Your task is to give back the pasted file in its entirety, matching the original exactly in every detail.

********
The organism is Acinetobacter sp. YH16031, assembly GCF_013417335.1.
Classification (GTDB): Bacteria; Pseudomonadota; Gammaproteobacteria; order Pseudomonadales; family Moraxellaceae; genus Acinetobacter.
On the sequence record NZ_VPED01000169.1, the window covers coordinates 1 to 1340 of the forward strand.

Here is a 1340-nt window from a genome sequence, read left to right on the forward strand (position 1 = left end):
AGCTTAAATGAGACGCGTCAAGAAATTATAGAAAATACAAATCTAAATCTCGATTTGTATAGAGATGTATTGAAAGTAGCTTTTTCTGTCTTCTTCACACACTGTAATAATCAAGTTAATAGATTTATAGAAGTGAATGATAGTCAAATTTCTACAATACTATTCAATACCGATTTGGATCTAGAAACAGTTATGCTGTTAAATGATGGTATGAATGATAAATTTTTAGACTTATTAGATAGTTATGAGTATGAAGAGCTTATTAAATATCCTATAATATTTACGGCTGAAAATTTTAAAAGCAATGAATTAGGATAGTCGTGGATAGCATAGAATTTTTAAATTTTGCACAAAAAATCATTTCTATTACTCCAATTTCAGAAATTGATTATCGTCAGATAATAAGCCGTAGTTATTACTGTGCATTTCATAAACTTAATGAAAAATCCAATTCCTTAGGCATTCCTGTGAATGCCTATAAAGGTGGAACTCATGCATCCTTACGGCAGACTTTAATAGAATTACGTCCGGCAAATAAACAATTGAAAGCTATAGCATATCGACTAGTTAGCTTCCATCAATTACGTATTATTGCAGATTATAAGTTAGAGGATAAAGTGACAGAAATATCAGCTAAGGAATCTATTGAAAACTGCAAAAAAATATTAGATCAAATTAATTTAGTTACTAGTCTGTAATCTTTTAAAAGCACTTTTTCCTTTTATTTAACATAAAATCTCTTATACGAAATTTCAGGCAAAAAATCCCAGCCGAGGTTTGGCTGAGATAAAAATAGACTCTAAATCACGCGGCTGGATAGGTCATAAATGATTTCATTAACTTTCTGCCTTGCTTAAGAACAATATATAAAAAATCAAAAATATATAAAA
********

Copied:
The organism is Acinetobacter sp. YH16031, assembly GCF_013417335.1.
Classification (GTDB): Bacteria; Pseudomonadota; Gammaproteobacteria; order Pseudomonadales; family Moraxellaceae; genus Acinetobacter.
On the sequence record NZ_VPED01000169.1, the window covers coordinates 1 to 1340 of the forward strand.

Here is a 1340-nt window from a genome sequence, read left to right on the forward strand (position 1 = left end):
AGCTTAAATGAGACGCGTCAAGAAATTATAGAAAATACAAATCTAAATCTCGATTTGTATAGAGATGTATTGAAAGTAGCTTTTTCTGTCTTCTTCACACACTGTAATAATCAAGTTAATAGATTTATAGAAGTGAATGATAGTCAAATTTCTACAATACTATTCAATACCGATTTGGATCTAGAAACAGTTATGCTGTTAAATGATGGTATGAATGATAAATTTTTAGACTTATTAGATAGTTATGAGTATGAAGAGCTTATTAAATATCCTATAATATTTACGGCTGAAAATTTTAAAAGCAATGAATTAGGATAGTCGTGGATAGCATAGAATTTTTAAATTTTGCACAAAAAATCATTTCTATTACTCCAATTTCAGAAATTGATTATCGTCAGATAATAAGCCGTAGTTATTACTGTGCATTTCATAAACTTAATGAAAAATCCAATTCCTTAGGCATTCCTGTGAATGCCTATAAAGGTGGAACTCATGCATCCTTACGGCAGACTTTAATAGAATTACGTCCGGCAAATAAACAATTGAAAGCTATAGCATATCGACTAGTTAGCTTCCATCAATTACGTATTATTGCAGATTATAAGTTAGAGGATAAAGTGACAGAAATATCAGCTAAGGAATCTATTGAAAACTGCAAAAAAATATTAGATCAAATTAATTTAGTTACTAGTCTGTAATCTTTTAAAAGCACTTTTTCCTTTTATTTAACATAAAATCTCTTATACGAAATTTCAGGCAAAAAATCCCAGCCGAGGTTTGGCTGAGATAAAAATAGACTCTAAATCACGCGGCTGGATAGGTCATAAATGATTTCATTAACTTTCTGCCTTGCTTAAGAACAATATATAAAAAATCAAAAATATATAAAA